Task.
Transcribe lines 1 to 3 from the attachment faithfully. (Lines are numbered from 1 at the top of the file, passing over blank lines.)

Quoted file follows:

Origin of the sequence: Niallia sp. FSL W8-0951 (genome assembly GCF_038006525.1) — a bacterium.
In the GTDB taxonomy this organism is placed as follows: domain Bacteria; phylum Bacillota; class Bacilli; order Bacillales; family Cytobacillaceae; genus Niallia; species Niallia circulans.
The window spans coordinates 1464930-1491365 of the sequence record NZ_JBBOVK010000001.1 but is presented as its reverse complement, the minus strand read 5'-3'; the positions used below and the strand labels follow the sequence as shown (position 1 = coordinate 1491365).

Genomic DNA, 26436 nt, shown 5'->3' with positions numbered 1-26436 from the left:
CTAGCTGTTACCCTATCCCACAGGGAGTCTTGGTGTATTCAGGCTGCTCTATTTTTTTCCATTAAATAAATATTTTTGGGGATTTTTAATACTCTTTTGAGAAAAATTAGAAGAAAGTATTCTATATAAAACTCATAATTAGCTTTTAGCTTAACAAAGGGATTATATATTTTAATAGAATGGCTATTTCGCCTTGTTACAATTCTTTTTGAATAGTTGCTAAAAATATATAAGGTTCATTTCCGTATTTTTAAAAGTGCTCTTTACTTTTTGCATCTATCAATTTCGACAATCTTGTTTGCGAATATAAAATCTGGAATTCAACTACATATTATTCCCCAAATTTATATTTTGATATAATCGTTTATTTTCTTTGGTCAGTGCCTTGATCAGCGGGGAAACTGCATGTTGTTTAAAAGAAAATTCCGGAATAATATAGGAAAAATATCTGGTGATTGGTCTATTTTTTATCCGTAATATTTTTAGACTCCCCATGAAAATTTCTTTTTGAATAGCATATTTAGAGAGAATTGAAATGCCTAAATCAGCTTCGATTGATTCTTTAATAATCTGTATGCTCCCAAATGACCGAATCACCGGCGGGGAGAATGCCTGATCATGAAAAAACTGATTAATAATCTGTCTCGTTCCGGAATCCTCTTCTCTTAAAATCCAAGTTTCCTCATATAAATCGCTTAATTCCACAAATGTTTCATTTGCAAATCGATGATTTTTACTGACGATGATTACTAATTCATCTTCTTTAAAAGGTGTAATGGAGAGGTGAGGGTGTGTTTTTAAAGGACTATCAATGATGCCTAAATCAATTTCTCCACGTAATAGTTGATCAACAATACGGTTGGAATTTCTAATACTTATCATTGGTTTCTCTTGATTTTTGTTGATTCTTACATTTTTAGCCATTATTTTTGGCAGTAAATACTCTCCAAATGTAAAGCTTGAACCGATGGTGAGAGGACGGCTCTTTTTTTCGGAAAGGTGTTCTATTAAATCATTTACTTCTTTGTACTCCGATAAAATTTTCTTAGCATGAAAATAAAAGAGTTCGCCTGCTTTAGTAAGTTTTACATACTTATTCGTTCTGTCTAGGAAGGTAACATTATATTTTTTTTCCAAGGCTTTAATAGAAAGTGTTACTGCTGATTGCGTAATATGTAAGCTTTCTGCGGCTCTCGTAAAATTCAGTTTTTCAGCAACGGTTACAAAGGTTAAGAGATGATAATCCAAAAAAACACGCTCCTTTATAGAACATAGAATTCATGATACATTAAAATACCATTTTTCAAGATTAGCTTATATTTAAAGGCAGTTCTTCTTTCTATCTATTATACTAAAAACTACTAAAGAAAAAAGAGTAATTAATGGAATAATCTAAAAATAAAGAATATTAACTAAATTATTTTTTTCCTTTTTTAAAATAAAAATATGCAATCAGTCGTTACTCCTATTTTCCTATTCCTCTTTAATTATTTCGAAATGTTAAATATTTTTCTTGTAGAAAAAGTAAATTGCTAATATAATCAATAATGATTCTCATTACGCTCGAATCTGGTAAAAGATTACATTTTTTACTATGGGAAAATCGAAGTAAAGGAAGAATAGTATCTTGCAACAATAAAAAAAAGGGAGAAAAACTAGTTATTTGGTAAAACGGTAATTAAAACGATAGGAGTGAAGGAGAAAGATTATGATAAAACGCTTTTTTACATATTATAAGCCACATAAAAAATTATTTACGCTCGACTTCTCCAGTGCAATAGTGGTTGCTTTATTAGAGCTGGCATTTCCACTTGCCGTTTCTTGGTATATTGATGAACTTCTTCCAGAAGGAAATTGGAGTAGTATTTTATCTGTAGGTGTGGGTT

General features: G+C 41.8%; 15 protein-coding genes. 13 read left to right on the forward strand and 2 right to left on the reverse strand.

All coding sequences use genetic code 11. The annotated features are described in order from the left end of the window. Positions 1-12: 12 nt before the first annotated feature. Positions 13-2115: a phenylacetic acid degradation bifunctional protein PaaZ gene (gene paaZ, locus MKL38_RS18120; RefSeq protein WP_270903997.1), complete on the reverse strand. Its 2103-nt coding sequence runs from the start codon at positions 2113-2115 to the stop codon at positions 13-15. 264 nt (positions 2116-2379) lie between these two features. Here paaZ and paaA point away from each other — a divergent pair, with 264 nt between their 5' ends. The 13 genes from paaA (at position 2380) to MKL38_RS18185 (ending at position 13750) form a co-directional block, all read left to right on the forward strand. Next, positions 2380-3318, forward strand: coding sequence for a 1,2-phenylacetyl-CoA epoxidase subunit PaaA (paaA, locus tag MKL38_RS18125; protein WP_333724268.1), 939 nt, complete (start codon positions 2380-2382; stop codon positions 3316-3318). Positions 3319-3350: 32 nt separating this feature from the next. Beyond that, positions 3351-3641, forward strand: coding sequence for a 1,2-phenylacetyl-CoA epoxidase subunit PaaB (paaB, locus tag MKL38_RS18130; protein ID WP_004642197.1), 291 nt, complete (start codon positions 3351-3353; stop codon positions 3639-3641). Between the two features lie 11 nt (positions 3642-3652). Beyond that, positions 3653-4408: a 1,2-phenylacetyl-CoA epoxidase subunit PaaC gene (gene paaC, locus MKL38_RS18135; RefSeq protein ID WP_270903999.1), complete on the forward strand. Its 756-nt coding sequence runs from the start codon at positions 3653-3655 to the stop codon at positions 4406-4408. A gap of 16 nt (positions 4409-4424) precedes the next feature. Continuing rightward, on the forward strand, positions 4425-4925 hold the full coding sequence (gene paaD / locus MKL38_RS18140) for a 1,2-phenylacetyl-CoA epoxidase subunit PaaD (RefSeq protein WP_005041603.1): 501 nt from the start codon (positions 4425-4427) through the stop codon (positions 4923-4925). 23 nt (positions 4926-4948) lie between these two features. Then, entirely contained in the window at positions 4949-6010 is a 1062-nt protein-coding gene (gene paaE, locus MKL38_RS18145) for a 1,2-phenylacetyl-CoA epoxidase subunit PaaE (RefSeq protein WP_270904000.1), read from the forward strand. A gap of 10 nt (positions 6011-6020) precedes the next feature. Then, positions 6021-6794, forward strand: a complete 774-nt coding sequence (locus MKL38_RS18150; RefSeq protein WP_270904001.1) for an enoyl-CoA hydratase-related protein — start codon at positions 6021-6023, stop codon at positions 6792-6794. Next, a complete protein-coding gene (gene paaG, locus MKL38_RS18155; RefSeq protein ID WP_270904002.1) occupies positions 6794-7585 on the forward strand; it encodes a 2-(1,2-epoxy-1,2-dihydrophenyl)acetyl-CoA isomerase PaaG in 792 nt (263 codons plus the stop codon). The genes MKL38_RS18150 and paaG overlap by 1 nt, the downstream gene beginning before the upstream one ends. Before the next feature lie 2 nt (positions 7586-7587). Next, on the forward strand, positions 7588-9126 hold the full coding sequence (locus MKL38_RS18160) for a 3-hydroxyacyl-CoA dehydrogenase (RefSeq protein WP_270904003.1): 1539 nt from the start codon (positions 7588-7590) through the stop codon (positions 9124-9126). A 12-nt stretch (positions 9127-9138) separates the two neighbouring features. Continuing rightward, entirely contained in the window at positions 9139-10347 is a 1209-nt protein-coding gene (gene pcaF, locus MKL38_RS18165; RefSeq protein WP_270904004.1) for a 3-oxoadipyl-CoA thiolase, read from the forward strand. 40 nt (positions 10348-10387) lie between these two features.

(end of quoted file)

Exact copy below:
Origin of the sequence: Niallia sp. FSL W8-0951 (genome assembly GCF_038006525.1) — a bacterium.
In the GTDB taxonomy this organism is placed as follows: domain Bacteria; phylum Bacillota; class Bacilli; order Bacillales; family Cytobacillaceae; genus Niallia; species Niallia circulans.
The window spans coordinates 1464930-1491365 of the sequence record NZ_JBBOVK010000001.1 but is presented as its reverse complement, the minus strand read 5'-3'; the positions used below and the strand labels follow the sequence as shown (position 1 = coordinate 1491365).